Magnesium Glycinate (300mg/day in divided doses) can reduce prostaglandins which are released when the endometrial lining is shed. Too many circulating prostaglandins, which is the case with endometriosis, causes pain, inflammation, and uterine contractions. Magnesium has also been found to help relax the uterus.
Omega 3 (2000mg/day) is a power anti-inflammatory supplement. It’s essential in hormone production and regulation, including estrogen, and improves insulin sensitivity which again helps control inflammation levels.
Zinc (20 to 50mg/day with food) is crucial in supporting a healthy immune system and adequate levels help keep inflammation under control.
Of course as an acupuncturist, acupuncture is my favorite tool in the toolbox. Personally, it’s been part of my endometriosis management protocol for over 20 years. Looking back, its affect on my own health was part of why I became an acupuncturist. I have seen acupuncture provide women relief not only from cramping but also a wide array of symptoms that often accompany endometriosis.
Acupuncture, a Chinese Medicine, looks at the body from a completely different paradigm than what we are used to in the west. The Chinese Medicine paradigm is a complete and complex system that has been used successfully to treat patients holistically for hundreds of years. Chinese Medicine considers endometriosis pain to be the result of stagnant Qi and Blood. Qi is our life energy, the force that fuels and propels our bodily functions and supports the vitality of our spirit. When Qi and Blood are not able to flow freely, the result can be pain in the body. Chinese Medicine treats endometriosis by utilizing carefully chosen acupuncture points to restore proper balance to the menstrual cycle to keep Qi and Blood flowing freely.
Chinese Herbal Medicine is a complex, deeply individual, and effective treatment for many women’s health concerns, including endometriosis. Because herbal prescriptions are specific to each individual, they can be mixed in a way that will move stagnant qi and blood to help improve symptoms specifically while also treating underlying constitutional imbalances for long term relief. Ultimately, these underlying constitutional imbalances are the drivers for symptom expression, making Chinese herbs an incredibly powerful tool. In my practice, I use a wonderful line of Herbal Medicine tinctures called Conceivable. If you want to learn more about how I use Herbal Medicine check out my blog, Using Chinese Herbal Medicine to Regulate Menstrual Cycles. I’ve used Chinese herbs for years personally and professionally with my patients. Time and time again Chinese herbs provide the fastest and most significant improvements in endometriosis pain.
Meditation and breath-work are arguably as important as any of the already mentioned techniques. As with any chronic pain disease, endometriosis takes its toll on us emotionally and we need to take deliberate steps to manage that impact. Stress and chronic pain often leads to a pattern of holding and or protecting which invites muscle tension.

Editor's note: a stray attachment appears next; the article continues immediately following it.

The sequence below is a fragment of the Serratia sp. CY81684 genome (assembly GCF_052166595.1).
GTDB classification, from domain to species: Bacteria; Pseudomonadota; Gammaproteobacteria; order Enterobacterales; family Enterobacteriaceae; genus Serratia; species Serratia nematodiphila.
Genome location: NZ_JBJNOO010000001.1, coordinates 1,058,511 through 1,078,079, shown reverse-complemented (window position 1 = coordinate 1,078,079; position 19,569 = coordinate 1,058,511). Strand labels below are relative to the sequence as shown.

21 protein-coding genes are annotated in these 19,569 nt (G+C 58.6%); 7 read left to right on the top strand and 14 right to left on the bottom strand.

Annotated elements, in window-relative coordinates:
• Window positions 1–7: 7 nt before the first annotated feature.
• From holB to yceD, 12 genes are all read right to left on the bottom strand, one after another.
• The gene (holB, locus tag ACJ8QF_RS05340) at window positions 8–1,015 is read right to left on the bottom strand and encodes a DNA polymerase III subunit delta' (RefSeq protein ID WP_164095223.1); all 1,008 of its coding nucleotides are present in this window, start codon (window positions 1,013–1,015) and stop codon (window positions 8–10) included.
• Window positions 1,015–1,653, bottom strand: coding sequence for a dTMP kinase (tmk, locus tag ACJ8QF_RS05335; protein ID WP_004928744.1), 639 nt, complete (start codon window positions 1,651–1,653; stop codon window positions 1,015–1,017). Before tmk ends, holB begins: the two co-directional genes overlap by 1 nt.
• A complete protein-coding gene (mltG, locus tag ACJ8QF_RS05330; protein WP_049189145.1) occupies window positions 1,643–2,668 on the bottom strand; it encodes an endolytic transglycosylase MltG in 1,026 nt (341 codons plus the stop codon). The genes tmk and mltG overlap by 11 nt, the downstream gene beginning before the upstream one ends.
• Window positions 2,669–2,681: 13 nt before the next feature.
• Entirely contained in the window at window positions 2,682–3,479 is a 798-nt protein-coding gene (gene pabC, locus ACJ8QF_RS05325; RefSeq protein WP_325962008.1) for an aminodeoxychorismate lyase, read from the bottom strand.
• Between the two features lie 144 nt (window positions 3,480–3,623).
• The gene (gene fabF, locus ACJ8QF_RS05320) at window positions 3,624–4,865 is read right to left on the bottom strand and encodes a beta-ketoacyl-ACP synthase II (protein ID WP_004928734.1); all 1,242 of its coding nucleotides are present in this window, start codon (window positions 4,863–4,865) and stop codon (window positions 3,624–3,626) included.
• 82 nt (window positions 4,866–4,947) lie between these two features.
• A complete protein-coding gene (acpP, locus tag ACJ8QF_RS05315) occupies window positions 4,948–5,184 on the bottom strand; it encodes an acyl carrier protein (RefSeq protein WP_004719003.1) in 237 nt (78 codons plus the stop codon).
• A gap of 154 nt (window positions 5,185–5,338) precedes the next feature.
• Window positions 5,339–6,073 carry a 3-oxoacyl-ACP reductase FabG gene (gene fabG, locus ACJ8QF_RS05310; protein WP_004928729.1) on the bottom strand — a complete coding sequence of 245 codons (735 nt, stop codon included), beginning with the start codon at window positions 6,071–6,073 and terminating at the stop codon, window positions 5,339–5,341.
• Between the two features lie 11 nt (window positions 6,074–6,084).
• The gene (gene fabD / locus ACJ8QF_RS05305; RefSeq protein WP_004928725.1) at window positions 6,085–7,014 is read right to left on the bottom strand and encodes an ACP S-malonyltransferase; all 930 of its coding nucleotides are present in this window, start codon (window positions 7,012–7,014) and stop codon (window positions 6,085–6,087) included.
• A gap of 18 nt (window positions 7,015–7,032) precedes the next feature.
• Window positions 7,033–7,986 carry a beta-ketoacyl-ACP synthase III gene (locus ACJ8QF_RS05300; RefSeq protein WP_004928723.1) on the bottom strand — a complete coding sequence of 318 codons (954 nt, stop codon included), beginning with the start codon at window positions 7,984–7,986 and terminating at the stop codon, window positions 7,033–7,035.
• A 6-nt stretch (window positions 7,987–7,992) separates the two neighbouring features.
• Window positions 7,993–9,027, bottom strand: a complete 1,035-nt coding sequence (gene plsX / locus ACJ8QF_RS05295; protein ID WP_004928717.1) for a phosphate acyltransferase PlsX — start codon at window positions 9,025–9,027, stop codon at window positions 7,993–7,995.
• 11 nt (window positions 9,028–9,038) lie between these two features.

It can be as simple as five minutes a day of quiet attention to the breath. Clearing our thoughts and focusing on our breath allows us the opportunity to sink back into our bodies, let down our defenses, relax tense muscles, and restore the free flow of healing energy to our tissues. Without this daily practice, muscle tension goes unchecked and contributes to painful pelvic bowl dysfunction which can worsen the pain of endometriosis.
Managing endometriosis is a practice of unwavering self-care. Though each one of the techniques above can aid in the treatment of endometriosis, both Western and Eastern alike, it’s the combination of these methods that is life changing. I encourage women with endometriosis to be strong self-advocates by learning about endometriosis and how shows up and impacts your body and life. There are many wonderful doctors and natural medicine practitioners who are informed and able to help.
On A Personal Note…
Endometriosis is deeply personal for me. Writing this blog was surprisingly emotional as it’s hard to look back and see how significantly the disease has impacted my life. It’s with a heavy heart that I think of all the young girls and women suffering with very few resources to call on.
Symptoms of endometriosis began with my very first menstrual cycle when I was 14 years old. I was given narcotic pain medication as a teen before my doctor recommended birth control pills. Throughout my life I’ve felt dismissed and uncared for by the doctors I sought out for help. I’ve spent time in emergency rooms, rode in ambulances, had surgeries, and cancelled rounds of IVF all because of endometriosis. Symptoms beyond menstrual cramps have always been present and somewhat mysteriously connected to endometriosis – fatigue, digestive problems, headaches, sciatic pain/drop foot, leg pain, pelvic pain, ovary pain, infertility, ovarian cysts, and sensitivities to hormone shifts.
Living with endometriosis can be challenging, scary, frustrating, and isolating. I hope that this blog points out a few of the resources that we now have to call upon. They have been invaluable to me over the years. I know they truly can help us get healthy, conceive and carry our babies, and thrive while living with endometriosis.
If you ever have questions about how the mentioned natural medicine modalities can help you manage endometriosis, please don’t hesitate to reach out.